When CH 4 emissions from anaerobic digestion are reported, the amount of recovered gas should be subtracted from the amount CH 4 generated. The recovered gas can be combusted in a flare or energy device. The amount of CH 4 which is recovered is expressed as R in Equation 4.1. If the recovered gas is used for energy, then also the resulting greenhouse gas emissions from the combustion of the gas should be reported under Energy Sector. The emissions from combustion of the recovered gas are however not significant, as the CO 2 emissions are of biogenic origin, and the CH 4 and N 2 O emissions are very small so good practice in the Waste Sector does not require their estimation. However, if it is wished to estimate such emissions, the emissions from flaring should be reported under the Waste Sector. A discussion of emissions from flaring and more detailed information are given in Volume 2, Energy, Chapter 4.2. Emissions from flaring are not treated at Tier 1.

EQUATION 4.2 N 2 O EMISSIONS FROM BIOLOGICAL TREATMENT N O Emissions = ∑ (
EQUATION 4.2
N 2 O EMISSIONS FROM BIOLOGICAL TREATMENT
N O Emissions
= ∑
(
M
EF
)
3
• 10 −
2
i
i
i

Volume 5: Waste

Where:

N 2 O Emissions

M i

EF =

i =

=

total N 2 O emissions in inventory year, Gg N 2 O

=

mass of organic waste treated by biological treatment type i, Gg

emission factor for treatment i, g N 2 O/kg waste treated

composting or anaerobic digestion

Three tiers for this category are summarised below.

Tier 1:

Tier 1 uses the IPCC default emission factors.

Tier 2:

Country-specific emission factors based on representative measurements are used for Tier 2.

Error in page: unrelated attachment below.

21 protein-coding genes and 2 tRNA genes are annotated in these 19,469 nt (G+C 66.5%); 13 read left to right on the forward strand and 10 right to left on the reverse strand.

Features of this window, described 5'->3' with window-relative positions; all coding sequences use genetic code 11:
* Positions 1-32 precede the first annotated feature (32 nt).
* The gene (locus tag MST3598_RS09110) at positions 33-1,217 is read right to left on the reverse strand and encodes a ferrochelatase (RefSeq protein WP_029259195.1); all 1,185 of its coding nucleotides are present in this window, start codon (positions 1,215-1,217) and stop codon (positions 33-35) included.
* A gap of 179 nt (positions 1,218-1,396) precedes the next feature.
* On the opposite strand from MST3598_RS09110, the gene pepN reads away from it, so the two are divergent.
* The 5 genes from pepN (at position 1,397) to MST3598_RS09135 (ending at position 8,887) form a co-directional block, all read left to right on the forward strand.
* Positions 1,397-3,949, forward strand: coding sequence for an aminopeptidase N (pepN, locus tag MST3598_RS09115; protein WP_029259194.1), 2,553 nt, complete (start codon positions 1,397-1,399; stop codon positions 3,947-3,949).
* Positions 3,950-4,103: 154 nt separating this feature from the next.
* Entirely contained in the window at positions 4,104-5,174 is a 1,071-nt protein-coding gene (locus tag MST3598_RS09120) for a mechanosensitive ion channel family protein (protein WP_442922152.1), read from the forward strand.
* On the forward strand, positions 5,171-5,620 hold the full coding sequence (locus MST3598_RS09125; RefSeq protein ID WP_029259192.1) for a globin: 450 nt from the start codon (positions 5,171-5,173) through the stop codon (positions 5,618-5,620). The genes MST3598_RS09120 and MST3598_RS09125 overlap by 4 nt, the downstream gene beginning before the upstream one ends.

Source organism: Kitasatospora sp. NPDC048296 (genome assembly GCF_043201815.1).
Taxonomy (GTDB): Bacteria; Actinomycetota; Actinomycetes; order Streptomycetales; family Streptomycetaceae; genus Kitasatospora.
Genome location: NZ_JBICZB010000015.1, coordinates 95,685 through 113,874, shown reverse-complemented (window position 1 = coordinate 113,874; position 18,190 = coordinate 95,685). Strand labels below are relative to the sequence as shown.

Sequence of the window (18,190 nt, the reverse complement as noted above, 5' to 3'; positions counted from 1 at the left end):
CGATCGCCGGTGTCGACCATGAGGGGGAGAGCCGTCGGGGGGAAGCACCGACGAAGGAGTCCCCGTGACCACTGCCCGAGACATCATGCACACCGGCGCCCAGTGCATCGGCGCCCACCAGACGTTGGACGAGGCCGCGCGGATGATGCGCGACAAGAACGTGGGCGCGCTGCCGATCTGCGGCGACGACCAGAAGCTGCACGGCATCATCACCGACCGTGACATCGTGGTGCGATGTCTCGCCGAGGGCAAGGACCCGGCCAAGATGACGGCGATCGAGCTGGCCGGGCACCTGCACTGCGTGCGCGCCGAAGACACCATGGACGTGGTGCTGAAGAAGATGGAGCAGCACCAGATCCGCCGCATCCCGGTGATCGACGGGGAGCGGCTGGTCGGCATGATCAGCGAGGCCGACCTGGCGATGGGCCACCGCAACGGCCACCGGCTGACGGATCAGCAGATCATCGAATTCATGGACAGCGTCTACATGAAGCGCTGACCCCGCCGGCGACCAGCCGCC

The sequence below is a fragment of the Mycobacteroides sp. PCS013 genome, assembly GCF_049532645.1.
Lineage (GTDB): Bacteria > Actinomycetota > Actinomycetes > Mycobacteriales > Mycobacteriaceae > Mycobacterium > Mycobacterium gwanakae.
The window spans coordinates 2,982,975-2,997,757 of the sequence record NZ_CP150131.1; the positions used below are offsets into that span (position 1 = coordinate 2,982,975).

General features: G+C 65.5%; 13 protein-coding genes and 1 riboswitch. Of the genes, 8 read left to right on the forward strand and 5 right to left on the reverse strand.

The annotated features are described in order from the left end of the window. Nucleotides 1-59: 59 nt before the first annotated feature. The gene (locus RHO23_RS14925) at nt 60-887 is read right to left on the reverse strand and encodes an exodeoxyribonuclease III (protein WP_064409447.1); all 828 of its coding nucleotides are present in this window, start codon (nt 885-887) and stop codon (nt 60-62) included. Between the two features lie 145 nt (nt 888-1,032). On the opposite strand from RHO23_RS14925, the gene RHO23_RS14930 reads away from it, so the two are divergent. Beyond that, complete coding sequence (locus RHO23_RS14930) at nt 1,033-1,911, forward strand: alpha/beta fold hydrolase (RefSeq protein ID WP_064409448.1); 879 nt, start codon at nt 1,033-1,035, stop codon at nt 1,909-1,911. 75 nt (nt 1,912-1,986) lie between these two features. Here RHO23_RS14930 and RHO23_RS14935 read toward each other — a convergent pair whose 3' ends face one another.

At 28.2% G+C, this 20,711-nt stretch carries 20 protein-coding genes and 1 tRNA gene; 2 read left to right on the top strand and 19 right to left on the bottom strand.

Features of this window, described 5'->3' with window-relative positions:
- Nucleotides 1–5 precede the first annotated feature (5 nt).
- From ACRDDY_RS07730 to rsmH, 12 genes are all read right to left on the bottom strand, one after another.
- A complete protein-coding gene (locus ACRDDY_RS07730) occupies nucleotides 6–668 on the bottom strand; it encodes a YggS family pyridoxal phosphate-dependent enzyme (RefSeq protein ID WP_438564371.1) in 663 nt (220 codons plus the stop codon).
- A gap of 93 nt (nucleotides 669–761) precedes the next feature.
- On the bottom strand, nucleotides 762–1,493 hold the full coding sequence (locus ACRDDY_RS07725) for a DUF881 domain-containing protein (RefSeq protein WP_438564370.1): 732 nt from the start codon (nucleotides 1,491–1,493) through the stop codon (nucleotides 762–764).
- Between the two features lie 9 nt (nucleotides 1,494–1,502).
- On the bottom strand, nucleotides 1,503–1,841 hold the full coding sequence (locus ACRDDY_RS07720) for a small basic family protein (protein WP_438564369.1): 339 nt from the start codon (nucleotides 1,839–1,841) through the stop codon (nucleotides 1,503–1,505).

Tier 3:

Tier 3 methods would be based on facility or site-specific measurements (on-line or periodic).

4.1.2 Choice of activity data

Activity data on biological treatment can be based on national statistics. Data on biological treatment can be collected from municipal or regional authorities responsible for waste management, or from waste management companies. Table 2.1 in Chapter 2, Waste Generation, Composition and Management Data, gives regional default values on biological treatment. Country-specific default values for some countries can be found in Annex 2A.1 of this Volume. These data can be used as a starting point. It is good practice that countries use national, annually or periodically collected data, where available.

4.1.3 Choice of emission factors

4.1.3.1 TIER 1

The emissions from composting, and anaerobic digestion in biogas facilities, will depend on factors such as type of waste composted, amount and type of supporting material (such as wood chips and peat) used, temperature, moisture content and aeration during the process.

Table 4.1 gives default factors for CH 4 and N 2 O emissions from biological treatment for Tier 1 method.

 

TABLE 4.1

DEFAULT EMISSION FACTORS FOR CH 4 AND N 2 O EMISSIONS FROM BIOLOGICAL TREATMENT OF WASTE

Type of

CH 4 Emission Factors (g CH 4 /kg waste treated)

N 2 O Emission Factors (g N 2 O/kg waste treated)

 

biological

Remarks

       

treatment

on a

on a

on a

on a

 

dry weight

wet weight

dry weight

wet weight

 

basis

basis

basis

basis

Composting

10

4

0.6

0.3

Assumptions on the waste treated:

25-50% DOC in dry matter, 2% N in dry matter, moisture content 60%. The emission factors for dry waste are estimated from those for wet waste assuming a moisture content of 60% in wet waste.

(0.08 - 20)

(0.03 - 8)

(0.2 - 1.6)

(0.06 - 0.6)

Anaerobic

       

digestion at

2

1

Assumed

Assumed

biogas

(0 - 20)

(0 - 8)

negligible

negligible

facilities

Sources: Arnold, M.(2005) Personal communication; Beck-Friis (2002); Detzel et al. (2003); Petersen et al. 1998; Hellebrand 1998; Hogg, D. (2002); Vesterinen (1996).

Emission from MB treatment can be estimated using the default values in Table 4.1 for the biological treatment. Emissions during mechanical operations can be assumed negligible.

Chapter 4: Biological Treatment of Solid Waste

4.1.3.2 TIER 2 AND TIER 3

In Tier 2, the emissions factors should be based on representative measurements that cover relevant biological treatment options applied in the country. In Tier 3, emission factors would be based on facility/site-specific measurements (on-line or periodic).

4.2 COMPLETENESS